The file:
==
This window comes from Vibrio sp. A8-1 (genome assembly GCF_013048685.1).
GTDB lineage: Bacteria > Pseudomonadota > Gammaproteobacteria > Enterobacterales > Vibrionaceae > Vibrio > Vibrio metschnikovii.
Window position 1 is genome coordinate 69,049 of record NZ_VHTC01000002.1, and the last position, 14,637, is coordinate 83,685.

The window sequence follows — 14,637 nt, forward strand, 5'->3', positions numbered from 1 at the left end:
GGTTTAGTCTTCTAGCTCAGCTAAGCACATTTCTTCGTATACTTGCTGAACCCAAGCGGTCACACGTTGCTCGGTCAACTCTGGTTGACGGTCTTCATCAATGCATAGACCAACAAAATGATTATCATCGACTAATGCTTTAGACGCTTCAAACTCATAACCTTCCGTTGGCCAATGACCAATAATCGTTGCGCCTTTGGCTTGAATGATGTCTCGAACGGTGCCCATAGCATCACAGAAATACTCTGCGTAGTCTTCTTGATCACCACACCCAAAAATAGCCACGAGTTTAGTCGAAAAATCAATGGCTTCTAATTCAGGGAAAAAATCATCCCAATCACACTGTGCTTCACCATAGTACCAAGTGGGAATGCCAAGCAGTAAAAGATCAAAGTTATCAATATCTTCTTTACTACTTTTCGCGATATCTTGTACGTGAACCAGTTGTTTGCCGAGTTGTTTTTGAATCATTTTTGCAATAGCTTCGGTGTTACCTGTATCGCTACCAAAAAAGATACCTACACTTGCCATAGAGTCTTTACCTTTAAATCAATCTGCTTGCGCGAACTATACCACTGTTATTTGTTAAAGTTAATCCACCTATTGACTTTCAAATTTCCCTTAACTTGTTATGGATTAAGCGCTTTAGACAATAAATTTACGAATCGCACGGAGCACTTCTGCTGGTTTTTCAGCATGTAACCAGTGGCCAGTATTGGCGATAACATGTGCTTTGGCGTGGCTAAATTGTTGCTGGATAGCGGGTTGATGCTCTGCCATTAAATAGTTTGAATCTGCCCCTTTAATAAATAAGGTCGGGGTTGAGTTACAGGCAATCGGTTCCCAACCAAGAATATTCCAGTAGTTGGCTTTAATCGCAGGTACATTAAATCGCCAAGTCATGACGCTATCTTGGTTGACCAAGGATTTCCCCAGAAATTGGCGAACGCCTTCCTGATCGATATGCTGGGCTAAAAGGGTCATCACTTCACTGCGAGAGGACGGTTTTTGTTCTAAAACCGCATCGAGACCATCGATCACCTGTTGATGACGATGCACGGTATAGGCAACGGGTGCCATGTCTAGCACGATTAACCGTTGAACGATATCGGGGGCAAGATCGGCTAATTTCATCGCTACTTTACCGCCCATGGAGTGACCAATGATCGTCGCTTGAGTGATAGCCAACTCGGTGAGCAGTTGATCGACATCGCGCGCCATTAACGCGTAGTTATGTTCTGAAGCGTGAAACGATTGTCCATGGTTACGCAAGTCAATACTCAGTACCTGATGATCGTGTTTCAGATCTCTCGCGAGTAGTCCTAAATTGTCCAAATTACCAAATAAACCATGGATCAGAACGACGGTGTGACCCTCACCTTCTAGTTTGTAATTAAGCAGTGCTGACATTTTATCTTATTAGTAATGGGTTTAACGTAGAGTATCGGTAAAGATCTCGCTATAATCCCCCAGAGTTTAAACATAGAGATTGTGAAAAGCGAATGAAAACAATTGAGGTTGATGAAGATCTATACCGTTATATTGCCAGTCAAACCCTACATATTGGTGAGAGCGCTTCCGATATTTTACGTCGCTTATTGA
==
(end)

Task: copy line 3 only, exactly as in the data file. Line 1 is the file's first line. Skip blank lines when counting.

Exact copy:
Window position 1 is genome coordinate 69,049 of record NZ_VHTC01000002.1, and the last position, 14,637, is coordinate 83,685.